WCT: I know gay club owners in Chicago that complain about people meeting online and not in the clubs like they used to. It is a different world now.

Tabatha Coffey: I think it is a very different world now but the fact is we still like to go out and socialize. We still like to go meet our friends, have a drink, listen to music and have a great time. You only want to do that when you can have a great time, not when you are not allowed to put a bag on the bar or a drink on the dance floor or you just paid $3.50 for a bottle of water and they won't give you a glass of tap water. That doesn't work anymore.

WCT: You also went to the doghouse this time.

Tabatha Coffey: Yes, I did. I took over a doggy day care.

WCT: Do you have pets?

Tabatha Coffey: I do. I have a dog. I am actually a big dog lover, although walking into a doggy day care with 40 dogs jumping on you was very different than my little puppy at home.

It was really fun for me and will be fun for everyone to see the diversity of businesses out there. They are all really relatable. Anyone out there that has a dog has had their dog's haircut or dropped them off at a day care facility for some reason. You have a certain expectation of how you want your animal to be treated or be taken care of.

All of us, gay or straight, have gone to a bar at some point and had a drink. So we all know what we expect from a good night out, what we will pay or not pay for and how we want to be treated. It has been great going into all of the different businesses, although they are all very diverse—that has been part of the fun. It is something that is very relatable because every single business I have taken over I have been a patron at a business like that.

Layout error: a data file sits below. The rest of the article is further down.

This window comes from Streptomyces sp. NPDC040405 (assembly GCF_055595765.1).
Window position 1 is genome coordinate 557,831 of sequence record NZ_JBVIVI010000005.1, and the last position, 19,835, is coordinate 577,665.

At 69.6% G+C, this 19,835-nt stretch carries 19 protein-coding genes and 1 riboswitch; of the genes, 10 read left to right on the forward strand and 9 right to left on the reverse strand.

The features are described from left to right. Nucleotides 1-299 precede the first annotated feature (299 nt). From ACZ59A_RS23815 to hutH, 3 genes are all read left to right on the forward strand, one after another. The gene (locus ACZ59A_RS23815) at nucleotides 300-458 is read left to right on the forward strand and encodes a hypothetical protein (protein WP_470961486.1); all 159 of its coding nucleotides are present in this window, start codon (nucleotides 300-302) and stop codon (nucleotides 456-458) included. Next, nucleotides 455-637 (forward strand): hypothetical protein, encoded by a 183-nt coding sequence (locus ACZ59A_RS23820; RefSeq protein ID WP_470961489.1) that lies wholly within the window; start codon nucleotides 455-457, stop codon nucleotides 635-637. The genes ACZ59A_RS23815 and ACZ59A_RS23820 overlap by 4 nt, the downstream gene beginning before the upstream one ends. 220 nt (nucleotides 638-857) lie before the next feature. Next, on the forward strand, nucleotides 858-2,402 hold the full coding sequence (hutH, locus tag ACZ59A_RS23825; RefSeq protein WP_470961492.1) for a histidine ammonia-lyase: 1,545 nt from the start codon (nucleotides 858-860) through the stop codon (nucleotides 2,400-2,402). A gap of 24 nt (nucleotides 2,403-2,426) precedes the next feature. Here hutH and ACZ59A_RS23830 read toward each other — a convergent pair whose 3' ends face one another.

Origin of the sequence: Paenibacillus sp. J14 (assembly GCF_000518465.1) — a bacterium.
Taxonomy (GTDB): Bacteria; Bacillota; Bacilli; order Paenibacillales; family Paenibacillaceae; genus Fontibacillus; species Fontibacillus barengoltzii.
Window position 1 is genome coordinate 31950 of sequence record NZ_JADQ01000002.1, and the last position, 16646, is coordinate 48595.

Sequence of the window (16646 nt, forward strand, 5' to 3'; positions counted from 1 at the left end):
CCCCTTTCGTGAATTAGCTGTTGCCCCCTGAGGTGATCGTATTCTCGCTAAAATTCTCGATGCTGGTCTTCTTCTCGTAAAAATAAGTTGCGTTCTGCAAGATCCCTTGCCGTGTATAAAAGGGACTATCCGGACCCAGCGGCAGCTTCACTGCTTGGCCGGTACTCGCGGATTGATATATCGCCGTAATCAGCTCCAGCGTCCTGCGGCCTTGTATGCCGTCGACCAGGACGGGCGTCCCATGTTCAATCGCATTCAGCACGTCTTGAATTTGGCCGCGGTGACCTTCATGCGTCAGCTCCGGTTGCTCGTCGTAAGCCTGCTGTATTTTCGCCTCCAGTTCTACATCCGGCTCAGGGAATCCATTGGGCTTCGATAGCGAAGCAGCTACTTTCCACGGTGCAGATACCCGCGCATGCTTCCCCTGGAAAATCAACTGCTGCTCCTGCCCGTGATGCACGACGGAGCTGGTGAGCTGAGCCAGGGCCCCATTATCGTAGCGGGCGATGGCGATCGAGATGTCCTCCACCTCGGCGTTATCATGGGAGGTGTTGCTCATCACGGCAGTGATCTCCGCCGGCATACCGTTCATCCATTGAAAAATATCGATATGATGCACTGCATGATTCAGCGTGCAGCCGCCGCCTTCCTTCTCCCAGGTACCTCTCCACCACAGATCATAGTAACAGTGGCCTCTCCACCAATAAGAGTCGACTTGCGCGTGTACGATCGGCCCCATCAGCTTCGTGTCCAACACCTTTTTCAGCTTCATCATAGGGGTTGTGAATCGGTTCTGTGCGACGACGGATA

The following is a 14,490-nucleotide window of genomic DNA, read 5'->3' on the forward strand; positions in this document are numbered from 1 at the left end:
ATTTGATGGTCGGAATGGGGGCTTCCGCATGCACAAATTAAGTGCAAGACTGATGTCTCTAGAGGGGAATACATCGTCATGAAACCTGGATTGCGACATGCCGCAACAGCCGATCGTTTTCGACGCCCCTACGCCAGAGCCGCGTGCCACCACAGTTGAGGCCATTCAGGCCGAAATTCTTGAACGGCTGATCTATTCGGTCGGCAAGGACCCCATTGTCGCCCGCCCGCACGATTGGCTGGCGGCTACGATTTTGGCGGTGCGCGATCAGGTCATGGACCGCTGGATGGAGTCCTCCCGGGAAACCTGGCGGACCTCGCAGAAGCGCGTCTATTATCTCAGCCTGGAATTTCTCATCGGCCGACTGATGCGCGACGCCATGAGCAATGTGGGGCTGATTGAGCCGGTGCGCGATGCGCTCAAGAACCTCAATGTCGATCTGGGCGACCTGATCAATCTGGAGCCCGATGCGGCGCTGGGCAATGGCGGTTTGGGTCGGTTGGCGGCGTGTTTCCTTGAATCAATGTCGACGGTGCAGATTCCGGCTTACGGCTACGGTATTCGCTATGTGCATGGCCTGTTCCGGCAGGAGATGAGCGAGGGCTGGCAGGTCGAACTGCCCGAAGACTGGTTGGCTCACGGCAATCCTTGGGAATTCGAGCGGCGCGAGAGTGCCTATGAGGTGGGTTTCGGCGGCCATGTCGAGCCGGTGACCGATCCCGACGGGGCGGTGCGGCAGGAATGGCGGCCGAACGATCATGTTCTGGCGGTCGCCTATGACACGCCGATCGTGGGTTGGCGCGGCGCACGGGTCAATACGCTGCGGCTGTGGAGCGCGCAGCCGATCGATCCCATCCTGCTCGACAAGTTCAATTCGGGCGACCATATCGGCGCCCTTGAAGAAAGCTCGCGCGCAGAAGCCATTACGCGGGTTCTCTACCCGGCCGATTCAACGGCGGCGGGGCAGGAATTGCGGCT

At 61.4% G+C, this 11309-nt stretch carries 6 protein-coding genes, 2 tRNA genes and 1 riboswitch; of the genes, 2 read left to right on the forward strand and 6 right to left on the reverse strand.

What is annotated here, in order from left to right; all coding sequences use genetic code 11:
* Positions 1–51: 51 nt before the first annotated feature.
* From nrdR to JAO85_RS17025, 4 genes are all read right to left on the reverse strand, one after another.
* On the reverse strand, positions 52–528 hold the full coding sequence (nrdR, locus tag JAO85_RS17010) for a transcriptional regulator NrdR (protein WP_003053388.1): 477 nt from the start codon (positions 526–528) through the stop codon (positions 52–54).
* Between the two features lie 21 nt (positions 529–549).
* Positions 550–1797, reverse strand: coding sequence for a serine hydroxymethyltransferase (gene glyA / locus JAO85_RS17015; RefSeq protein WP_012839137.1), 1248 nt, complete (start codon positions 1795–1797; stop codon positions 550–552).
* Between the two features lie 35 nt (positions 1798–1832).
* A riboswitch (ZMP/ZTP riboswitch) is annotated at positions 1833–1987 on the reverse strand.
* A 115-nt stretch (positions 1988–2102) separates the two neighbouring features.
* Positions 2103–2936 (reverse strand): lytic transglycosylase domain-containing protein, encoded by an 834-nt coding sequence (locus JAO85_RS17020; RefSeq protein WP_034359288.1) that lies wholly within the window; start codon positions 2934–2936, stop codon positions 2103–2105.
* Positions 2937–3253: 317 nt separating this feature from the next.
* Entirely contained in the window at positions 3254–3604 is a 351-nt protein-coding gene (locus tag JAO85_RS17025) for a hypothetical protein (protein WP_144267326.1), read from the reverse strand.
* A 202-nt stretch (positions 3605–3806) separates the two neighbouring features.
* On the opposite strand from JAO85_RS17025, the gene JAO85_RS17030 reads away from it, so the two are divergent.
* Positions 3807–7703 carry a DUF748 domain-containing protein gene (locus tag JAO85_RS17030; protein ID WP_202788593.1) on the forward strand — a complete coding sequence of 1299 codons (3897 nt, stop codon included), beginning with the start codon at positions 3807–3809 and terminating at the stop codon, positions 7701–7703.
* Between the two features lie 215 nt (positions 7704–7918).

WCT: Did you think about taking over a restaurant?

Tabatha Coffey: We did go to a frozen yogurt store. I think anything is a possibility in the future of moving forward, going into businesses and taking them over. It wasn't like we had a list and we said we will go there and not go to that. It is more about finding the right businesses with problems that we can hopefully help. As you will see sometimes we do and sometimes we don't. It is, hopefully, interesting for everyone to watch at home as well.

WCT: I just went to Provincetown and visited Dougie from season three. He is still following your advice but was standing out in front of his store.

Tabatha Coffey: Of course he was. I do stay in contact with a lot of the people from episodes of all three seasons. I actually ran into someone the other night who is a friend of Dougie's and spends summers in P-town. Dougie has changed. He may not have gone a hundred percent but he has changed and that is a lot for Dougie because he has been there for a long time and has been stuck in his ways. Any kind of change will help him and help his business.

WCT: I hope you come back to Chicago next season.

Tabatha Coffey: Not in winter! I hope to come back to Chicago, too, but lately every time I come there for business or personal stuff I am stuck in a snowstorm.

WCT: We hung out last time you were in town after the hair show. Do you still carry a Blackberry and an iPhone that you work at the same time?

Tabatha Coffey: Of course I do. They are right here with me now. While I am talking to you I am right here on my Blackberry. Now I have added the iPad into the mix.

Watch what happens weekly as a new episode of Tabatha Takes Over businesses every Tuesday premiering Jan. 10. Visit for listings and details.